Racing Rigid Racing Rigid

Racing Rigid

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Tuesday, October 24, 2017

Main photo and race photos by Colin Meagher.

Which type of rider has the best combination of fitness, bike handling, and racing strategy—roadies, cyclocross, XC, or DH racers—and which kind of bike is fastest over mixed terrain? It’s an old debate that’s never been as salient as it is now. Grinduro’s combination of the enduro race format and the mixed terrain on its timed segments might have produced an answer to this question.

Consisting of four timed stages totaling roughly 40-50 minutes of timed racing stitched together by 46 miles of transfers ridden between stages, Grinduro’s grand total of 63 miles and 8200 feet of climbing (starting at 3500 feet of elevation) are a real test of both rider and machine. Here’s the breakdown: Stage 1 is a 1.2-mile gravel hill climb, Stage 2 is a 6.4-mile rocky gravel road descent, Stage 3 is a 6-mile rolling paved road (drafting legal) time trial that brings road racing tactics into play, and Stage 4 is a 3.3-mile rough singletrack descent. Keeping in mind that no one bike is perfect for all four stages and you end up with a race that anyone could potentially win. Add in a lot of partying, live music, art, camping, and custom bikes on display and you get an incredibly fun event to be a part of whether you are there to win or not. It all went down October 7th in Quincy, CA where Grinduro was in its third year. (To get a better feel for what this event is all about, SRAM produced a podcast about the event that is available to listen to here.)

Firmly in the serious competitor category, but a guy who definitely knows how to have fun, stands retired World Cup Downhill Mountain Biking pro, Duncan Riffle. The Santa Barbara, CA native took the win at Grinduro for the second year in a row, but the competition couldn’t have been tighter this year. After totaling the elapsed time on all four stages, Riffle had spent a total of 40 minutes and 22.6 seconds racing between the timing gates—the exact same time down to the tenth of a second as one of his chief rivals, Carl Decker. As improbable as anyone would have expected in a race this long, it ended in a tie with two first-place finishers.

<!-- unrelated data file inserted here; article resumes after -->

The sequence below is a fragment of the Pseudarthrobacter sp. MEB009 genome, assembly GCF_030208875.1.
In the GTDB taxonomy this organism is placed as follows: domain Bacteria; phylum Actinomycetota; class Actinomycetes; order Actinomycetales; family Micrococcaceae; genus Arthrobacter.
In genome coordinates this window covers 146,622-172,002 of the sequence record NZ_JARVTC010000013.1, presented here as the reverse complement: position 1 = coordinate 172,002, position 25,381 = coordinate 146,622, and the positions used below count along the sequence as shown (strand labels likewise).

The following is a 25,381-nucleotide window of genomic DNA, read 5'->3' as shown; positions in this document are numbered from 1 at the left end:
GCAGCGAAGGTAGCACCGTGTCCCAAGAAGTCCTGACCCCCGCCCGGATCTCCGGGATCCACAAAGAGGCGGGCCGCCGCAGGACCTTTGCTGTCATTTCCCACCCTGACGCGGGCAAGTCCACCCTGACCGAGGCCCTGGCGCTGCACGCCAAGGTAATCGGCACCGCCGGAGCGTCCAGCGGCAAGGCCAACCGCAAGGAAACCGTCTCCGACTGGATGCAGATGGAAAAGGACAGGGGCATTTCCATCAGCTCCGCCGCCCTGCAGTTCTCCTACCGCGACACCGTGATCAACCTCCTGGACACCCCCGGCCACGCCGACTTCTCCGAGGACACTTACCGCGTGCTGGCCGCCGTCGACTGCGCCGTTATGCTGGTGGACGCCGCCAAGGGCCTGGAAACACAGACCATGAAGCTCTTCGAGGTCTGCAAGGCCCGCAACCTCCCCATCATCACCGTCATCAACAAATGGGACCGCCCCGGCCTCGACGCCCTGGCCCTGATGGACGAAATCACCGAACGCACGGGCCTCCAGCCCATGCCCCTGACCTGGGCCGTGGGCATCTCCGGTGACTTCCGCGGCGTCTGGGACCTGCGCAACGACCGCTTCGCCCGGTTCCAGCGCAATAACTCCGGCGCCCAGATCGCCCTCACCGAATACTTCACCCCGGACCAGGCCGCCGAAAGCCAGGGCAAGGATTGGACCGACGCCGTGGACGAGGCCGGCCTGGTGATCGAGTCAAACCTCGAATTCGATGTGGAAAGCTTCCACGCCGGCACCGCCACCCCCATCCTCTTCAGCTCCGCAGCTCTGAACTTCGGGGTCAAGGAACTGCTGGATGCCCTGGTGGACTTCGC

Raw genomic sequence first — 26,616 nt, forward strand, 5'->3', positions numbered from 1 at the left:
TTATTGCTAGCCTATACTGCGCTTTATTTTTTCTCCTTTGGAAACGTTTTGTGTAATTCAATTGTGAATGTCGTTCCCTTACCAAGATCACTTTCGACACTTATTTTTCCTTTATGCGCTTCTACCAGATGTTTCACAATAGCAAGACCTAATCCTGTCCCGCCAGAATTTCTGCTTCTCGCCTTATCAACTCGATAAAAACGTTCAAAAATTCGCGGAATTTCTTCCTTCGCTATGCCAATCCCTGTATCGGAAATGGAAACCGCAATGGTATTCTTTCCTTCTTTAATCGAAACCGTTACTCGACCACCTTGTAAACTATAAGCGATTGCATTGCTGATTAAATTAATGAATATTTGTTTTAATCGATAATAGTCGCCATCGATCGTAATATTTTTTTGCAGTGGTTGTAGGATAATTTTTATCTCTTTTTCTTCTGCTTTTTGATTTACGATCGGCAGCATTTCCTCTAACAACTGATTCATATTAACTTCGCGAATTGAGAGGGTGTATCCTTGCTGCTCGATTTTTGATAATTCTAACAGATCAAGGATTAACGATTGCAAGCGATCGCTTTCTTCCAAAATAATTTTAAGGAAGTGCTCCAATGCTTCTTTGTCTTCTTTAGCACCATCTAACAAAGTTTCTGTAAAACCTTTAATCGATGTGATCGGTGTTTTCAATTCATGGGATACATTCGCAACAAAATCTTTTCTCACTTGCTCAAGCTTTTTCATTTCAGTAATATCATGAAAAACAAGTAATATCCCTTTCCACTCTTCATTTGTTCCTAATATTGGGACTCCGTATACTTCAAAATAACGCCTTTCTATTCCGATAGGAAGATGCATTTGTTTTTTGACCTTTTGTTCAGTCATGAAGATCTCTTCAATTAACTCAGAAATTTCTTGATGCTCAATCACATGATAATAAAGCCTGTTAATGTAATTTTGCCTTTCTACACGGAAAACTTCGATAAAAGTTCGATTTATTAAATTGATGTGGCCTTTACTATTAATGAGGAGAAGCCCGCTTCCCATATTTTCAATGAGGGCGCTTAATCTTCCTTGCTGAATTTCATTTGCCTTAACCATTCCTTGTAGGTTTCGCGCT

Riffle had a very narrow 1.4-second lead at the end of stage 3, meaning the race would come down to stage 4—a steep, rough singletrack descent. Decker, on a rigid 29er, had the technological advantage on this terrain, but that technology was no match for Riffle’s descending prowess on a rigid Santa Cruz Stigmata cross bike with drop bars and 700x40c tires. Riffle proved as much last year on the same stage by scoring the fastest time of the day on the same bike setup. But Riffle’s laser focus on a risky, high stakes creek crossing (that he had planned to jump) at the end of the stage would prove to be his undoing. Thinking about the jump as he entered the final turn before the creek, Riffle and his bike hit the deck, hard, and both were enveloped in a cloud of dust. The Stigmata’s handlebars and hoods were knocked out of place and Riffle’s left elbow was torn open. Unable to operate the brakes with the hoods turned inward, he quickly wrestled them back into place as his lead on the stage would be caught by Decker. After a frantic run across the creek and a quick remount, Riffle sprinted to the finish 100 yards away where, you guessed it, he finished 1.4 seconds slower on the stage than Carl Decker.

Riffle and Decker were both awarded first place medals and commemorative ceramic Grinduro jugs. In addition to these awards, Riffle took home a pair of custom painted gold Giro Empire VR90 shoes, his custom gold-painted Santa Cruz Stigmata, and 10 stitches holding together the skin on his elbow.

See below for a detailed look at Duncan Riffle’s winning race bike. All photos below by Jordan Clark Howard.

Shifters/Brakes: SRAM RED® HRD levers with front shifter removed

Rear derailleur: SRAM Force 1 long cage

Cassette: SRAM XX1 XG-1199 10-42t

Crankset: SRAM RED® BB30 175mm length 110 BCD

Chainring: Force 1 X-SYNC™ 44t

Seatpost: Zipp SL Speed

Saddle: Fizik Arione

Stem: Zipp Service Course SL 90mm

Handlebar: Zipp Service Course SL-80 46cm

Wheels: SRAM Rise 60

Tires: Clement MSO 700x40c

Frameset: Santa Cruz Stigmata 58cm

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